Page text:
What’s in your slurry? When it comes to choosing the right slurry pump for your application, you have a few options to choose from. Learn more about slurry pump types, what materials suit each pump best, and how to find the right type.
In theory, any solid can be hydrotransported. However, particle size and shape can be limiting factors depending whether they can fit through pump passages without causing blockages. Within the broader “slurry” category are four slurry classifications that determine how to best choose appropriate slurry pumps.
Class 1: Mildly Abrasive
Class 2: Slightly Abrasive
Class 3: Significantly More Abrasive
Class 4: Highly Abrasive
It may be no surprise Oil Sands pumps are ideal for moving highly abrasive class-four slurries. Because slurry pumps are made specifically to hydrotransport large-particle solids, they also ensure better wear performance in harsh conditions. But there’s more to choosing a pump than knowing the type of slurry it will move.
Four centrifugal slurry pump types
While centrifugal slurry pumps are well-known for their use in the Oil Sands, many have additional applications.
- Hydrotransport — Hydrotransport pumps cover a wide range of applications because moving slurry is hydrotransport. These slurry pumps are best used with water-based solutions and are often used in dredging.
- Tailings Transfer — Tailings Transfer pumps are best suited for transporting tailings, or the finer abrasive particles that result from hard rock mining, like mud and ore particles, as well as associated chemicals used in the mining process. Pending specific applications, LSA, LCC, and MDX pumps from GIW are all useful for tailings transfer.
- Cyclone Feed — Like tailings pumps, cyclone feed pumps are also used in hard rock mining and are similar to hydrotransport pumps as they’re applicable to dredging operations. In the cyclone feed market, these pumps are used in all stages of scalping or separating solids by particle size. GIW’s LSA and MDX slurry pumps are widely used for cyclone feed applications, depending on the required size range.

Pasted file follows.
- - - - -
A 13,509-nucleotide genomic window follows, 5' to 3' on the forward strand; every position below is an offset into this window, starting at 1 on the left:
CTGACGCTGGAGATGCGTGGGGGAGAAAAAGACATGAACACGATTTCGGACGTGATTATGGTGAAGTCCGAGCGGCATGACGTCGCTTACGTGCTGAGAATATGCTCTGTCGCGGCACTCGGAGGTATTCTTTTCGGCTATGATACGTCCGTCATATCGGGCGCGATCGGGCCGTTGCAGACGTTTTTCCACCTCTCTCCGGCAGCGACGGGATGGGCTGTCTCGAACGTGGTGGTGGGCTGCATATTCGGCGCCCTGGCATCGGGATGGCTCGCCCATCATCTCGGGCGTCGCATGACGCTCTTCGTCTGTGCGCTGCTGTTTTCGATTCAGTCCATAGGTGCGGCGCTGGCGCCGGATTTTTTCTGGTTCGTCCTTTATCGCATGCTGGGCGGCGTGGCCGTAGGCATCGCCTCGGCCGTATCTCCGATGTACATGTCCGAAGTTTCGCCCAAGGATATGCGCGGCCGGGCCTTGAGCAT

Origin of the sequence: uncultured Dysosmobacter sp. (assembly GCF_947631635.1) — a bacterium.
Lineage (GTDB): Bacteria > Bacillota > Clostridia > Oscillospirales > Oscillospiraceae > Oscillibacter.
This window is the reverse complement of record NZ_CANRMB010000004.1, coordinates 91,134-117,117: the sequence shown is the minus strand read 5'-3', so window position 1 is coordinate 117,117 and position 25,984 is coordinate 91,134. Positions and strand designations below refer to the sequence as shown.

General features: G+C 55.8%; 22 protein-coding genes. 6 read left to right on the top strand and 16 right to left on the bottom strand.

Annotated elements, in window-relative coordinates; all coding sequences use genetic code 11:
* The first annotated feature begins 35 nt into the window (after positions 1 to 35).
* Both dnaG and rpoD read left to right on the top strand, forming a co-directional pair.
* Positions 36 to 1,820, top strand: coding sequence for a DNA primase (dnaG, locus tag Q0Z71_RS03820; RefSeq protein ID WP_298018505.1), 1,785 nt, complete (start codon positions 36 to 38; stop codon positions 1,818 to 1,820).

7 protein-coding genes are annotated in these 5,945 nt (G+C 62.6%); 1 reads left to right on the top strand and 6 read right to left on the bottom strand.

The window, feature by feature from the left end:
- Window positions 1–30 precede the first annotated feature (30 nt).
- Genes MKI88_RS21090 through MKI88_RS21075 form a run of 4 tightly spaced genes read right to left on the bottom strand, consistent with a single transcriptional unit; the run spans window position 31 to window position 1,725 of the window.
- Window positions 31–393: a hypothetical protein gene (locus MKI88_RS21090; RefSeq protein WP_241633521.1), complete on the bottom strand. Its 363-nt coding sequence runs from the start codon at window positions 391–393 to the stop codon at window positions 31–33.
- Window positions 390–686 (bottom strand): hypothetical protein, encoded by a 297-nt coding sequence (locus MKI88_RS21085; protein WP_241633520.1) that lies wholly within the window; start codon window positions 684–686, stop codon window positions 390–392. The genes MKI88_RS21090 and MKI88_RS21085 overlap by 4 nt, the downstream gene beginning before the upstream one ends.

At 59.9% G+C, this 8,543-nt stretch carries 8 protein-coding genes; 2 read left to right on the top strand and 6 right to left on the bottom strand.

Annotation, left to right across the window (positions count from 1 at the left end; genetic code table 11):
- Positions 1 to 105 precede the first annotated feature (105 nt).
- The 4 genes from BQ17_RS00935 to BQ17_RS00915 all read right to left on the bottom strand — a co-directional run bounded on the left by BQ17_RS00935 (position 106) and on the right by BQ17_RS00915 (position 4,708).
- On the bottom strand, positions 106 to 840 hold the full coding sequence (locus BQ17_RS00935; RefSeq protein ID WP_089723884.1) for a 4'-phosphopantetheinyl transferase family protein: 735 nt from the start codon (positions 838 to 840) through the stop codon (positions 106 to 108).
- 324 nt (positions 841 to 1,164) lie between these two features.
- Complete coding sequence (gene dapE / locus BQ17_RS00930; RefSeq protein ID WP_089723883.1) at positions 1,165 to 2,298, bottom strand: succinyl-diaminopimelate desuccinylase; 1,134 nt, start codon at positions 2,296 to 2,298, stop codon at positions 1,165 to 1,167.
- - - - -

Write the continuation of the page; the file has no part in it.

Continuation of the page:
- Flotation Froth — Transporting froth using a slurry pump is a unique application in that the air contained in froth can negatively impact pump performance. This also means it’s difficult to predict pump performance life for these applications. Due to these factors, oversized High-Volume Froth (HVF) pumps, which remove air from froth, are necessary for froth applications.
Choosing the right pumps for specific slurries can help pump owners avoid unnecessary maintenance, repairs, and related downtime. In addition, proper pump applications make for safer work environments, offering those working on or around pumps peace of mind. Perhaps best of all, purpose-chosen slurry pumps also have longer wear lives, boosting owners’ bottom lines.
Still don’t know which pump type is right for your application? Those with unique slurry pumping requirements need not fear. Based on data from over 3,000 centrifugal slurry pumps, GIW’s proprietary pump selection program called SLYSEL can help prospective pump owners get what they need down to their exact specifications. Plus, SLYSEL can help pump operators ensure they’re operating pumps correctly — from properly calculating performance curves and pipe friction loss to evaluating other operational factors and pumps themselves — reducing room for error and maintaining pump longevity.